August 6, 2015

The Phoenix Project

The Phoenix Project:  a novel about IT, DevOps, and Helping Your Business Win, by Gene Kim, Kevin Behr, and George Spafford  is a logical intellectual successor and regularly quotes Eli Goldratt’s seminal work The Goal and its good but less known sequel It’s Not Luck. The more business books I read, the more I appreciate the novel or fable format. Most business books are a bit boring and way too long to make a single point. The Phoenix Project is a novel, though unlike Goldratt’s books (and even Lencioni’s), it takes it easy on the cheesy and personal side stories. It just uses storytelling techniques to make its points and give color and examples for more memorable learning. If your organization still does software development through a waterfall process or has separate and distinct development, QA, and IT/Operations teams, I’d say you should run, not walk, to get this book. But even if you are agile, lean, and practice continuous deployment, it’s still a good read as it provides reminders of what the world used to be like and what the manufacturing-rooted theories are behind these “new” techniques in software development. I am so glad our technology team at Return […]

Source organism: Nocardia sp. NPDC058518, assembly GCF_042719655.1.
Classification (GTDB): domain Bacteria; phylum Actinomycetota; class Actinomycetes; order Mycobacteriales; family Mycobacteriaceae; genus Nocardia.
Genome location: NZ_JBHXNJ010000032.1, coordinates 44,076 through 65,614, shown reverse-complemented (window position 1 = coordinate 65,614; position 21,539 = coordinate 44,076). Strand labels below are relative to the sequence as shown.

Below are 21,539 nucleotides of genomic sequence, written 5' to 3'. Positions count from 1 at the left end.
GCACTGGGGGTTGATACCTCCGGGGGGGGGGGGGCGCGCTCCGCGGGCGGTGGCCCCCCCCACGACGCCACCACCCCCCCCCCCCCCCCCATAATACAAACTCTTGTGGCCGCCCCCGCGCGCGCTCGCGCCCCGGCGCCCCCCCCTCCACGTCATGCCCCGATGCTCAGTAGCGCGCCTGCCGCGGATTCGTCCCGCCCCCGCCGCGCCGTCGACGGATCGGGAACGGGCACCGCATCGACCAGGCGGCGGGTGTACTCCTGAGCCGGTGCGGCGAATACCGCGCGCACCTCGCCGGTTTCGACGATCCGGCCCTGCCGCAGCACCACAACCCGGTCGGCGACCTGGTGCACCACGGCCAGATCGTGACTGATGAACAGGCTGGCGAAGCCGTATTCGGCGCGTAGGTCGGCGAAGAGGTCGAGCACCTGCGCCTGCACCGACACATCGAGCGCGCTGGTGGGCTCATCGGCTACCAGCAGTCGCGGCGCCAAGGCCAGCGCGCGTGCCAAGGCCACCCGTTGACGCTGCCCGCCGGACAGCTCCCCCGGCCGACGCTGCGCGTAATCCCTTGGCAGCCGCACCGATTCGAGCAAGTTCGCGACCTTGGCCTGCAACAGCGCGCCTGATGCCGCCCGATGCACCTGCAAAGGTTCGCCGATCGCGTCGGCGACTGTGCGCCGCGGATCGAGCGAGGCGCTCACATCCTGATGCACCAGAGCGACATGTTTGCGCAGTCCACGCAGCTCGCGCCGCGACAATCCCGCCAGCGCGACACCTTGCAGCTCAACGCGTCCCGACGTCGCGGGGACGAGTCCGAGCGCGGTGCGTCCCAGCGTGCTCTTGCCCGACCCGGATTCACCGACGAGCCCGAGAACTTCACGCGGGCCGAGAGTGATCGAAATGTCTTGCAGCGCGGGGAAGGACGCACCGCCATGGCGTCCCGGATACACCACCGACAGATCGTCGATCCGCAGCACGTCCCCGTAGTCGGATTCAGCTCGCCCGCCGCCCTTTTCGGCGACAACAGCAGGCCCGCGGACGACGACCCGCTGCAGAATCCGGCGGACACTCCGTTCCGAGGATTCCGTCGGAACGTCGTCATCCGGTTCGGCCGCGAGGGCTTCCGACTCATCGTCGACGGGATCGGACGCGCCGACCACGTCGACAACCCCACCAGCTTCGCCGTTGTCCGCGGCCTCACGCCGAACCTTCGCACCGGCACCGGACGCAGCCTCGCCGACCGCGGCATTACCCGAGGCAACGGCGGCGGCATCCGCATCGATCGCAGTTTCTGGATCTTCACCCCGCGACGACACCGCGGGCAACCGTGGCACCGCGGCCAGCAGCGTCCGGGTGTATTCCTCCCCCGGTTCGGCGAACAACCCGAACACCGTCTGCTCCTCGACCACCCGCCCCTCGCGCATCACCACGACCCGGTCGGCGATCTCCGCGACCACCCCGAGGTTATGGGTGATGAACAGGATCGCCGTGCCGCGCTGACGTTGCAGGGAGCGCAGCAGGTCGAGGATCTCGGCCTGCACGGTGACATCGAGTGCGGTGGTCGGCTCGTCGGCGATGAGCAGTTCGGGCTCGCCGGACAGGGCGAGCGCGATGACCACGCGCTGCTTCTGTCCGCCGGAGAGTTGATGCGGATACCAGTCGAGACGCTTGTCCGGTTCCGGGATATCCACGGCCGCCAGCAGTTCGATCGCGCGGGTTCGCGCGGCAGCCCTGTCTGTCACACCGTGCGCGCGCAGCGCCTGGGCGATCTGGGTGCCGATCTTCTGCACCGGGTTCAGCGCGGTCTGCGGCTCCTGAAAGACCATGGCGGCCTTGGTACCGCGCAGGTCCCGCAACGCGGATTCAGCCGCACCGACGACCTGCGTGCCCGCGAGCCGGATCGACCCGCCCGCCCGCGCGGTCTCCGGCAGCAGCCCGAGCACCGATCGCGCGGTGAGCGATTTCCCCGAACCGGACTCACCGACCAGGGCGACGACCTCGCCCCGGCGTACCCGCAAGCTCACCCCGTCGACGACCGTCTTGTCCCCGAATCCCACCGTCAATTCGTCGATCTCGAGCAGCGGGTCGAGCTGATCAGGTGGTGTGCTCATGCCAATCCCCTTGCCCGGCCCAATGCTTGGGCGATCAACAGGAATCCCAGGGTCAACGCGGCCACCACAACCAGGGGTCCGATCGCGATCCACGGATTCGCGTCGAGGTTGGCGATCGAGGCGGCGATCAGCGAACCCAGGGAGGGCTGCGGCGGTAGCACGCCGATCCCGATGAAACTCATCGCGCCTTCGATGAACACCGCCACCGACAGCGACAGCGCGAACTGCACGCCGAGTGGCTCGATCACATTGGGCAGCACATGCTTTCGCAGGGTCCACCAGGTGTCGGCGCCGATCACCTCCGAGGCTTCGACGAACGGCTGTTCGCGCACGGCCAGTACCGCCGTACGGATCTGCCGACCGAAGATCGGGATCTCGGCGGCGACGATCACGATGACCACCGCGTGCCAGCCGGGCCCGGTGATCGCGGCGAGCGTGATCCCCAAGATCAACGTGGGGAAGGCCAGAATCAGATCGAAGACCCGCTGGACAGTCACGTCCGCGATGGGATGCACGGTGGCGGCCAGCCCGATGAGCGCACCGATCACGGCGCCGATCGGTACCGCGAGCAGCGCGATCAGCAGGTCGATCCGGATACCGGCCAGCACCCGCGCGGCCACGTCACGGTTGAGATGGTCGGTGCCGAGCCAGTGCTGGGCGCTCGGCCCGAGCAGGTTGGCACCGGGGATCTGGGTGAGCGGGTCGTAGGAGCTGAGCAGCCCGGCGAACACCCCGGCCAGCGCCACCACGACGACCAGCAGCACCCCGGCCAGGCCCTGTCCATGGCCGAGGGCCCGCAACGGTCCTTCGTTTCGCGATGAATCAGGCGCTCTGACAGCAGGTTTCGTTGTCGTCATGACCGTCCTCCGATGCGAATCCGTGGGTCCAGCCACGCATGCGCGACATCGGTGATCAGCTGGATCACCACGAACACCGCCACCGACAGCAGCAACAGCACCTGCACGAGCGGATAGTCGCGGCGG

January 27, 2011

Book Short: Vulnerability Applied to Leadership

Book Short:  Vulnerability Applied to Leadership Getting Naked:  A Business Fable About Shedding The Three Fears That Sabotage Client Loyalty (book, Kindle), is Patrick Lencion’s latest fable-on-the-go book, and it’s as good a read as all of his books (see list of the ones I’ve read and reviewed at the end of the post). The book talks about the power of vulnerability as a character trait for those who provide service to clients in that they are rewarded with levels of client loyalty and intimacy.  Besides cringing as I remembered my own personal experience as an overpaid and underqualified 21 year old […]